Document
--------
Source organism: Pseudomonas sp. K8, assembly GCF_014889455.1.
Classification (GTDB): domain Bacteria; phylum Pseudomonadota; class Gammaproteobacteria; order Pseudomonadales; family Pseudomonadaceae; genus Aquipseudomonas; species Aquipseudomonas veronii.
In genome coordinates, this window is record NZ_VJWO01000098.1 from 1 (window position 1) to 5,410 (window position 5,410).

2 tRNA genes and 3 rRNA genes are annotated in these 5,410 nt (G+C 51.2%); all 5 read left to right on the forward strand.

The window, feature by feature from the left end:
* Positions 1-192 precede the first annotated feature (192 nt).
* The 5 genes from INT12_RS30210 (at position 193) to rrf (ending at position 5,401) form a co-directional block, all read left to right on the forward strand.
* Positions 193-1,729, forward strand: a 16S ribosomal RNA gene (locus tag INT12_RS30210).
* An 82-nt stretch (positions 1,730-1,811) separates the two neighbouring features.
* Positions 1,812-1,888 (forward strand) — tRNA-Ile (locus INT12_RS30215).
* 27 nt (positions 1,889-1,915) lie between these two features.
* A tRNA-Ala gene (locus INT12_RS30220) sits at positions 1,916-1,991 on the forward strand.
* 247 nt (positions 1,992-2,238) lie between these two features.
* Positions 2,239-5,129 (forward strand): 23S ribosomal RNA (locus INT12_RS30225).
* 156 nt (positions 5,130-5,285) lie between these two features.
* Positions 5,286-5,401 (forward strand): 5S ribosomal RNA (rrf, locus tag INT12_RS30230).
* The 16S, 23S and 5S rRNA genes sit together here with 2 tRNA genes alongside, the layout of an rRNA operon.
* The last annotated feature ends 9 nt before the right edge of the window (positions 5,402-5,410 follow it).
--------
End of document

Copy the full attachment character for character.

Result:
Source organism: Pseudomonas sp. K8, assembly GCF_014889455.1.
Classification (GTDB): domain Bacteria; phylum Pseudomonadota; class Gammaproteobacteria; order Pseudomonadales; family Pseudomonadaceae; genus Aquipseudomonas; species Aquipseudomonas veronii.
In genome coordinates, this window is record NZ_VJWO01000098.1 from 1 (window position 1) to 5,410 (window position 5,410).

2 tRNA genes and 3 rRNA genes are annotated in these 5,410 nt (G+C 51.2%); all 5 read left to right on the forward strand.

The window, feature by feature from the left end:
* Positions 1-192 precede the first annotated feature (192 nt).
* The 5 genes from INT12_RS30210 (at position 193) to rrf (ending at position 5,401) form a co-directional block, all read left to right on the forward strand.
* Positions 193-1,729, forward strand: a 16S ribosomal RNA gene (locus tag INT12_RS30210).
* An 82-nt stretch (positions 1,730-1,811) separates the two neighbouring features.
* Positions 1,812-1,888 (forward strand) — tRNA-Ile (locus INT12_RS30215).
* 27 nt (positions 1,889-1,915) lie between these two features.
* A tRNA-Ala gene (locus INT12_RS30220) sits at positions 1,916-1,991 on the forward strand.
* 247 nt (positions 1,992-2,238) lie between these two features.
* Positions 2,239-5,129 (forward strand): 23S ribosomal RNA (locus INT12_RS30225).
* 156 nt (positions 5,130-5,285) lie between these two features.
* Positions 5,286-5,401 (forward strand): 5S ribosomal RNA (rrf, locus tag INT12_RS30230).
* The 16S, 23S and 5S rRNA genes sit together here with 2 tRNA genes alongside, the layout of an rRNA operon.
* The last annotated feature ends 9 nt before the right edge of the window (positions 5,402-5,410 follow it).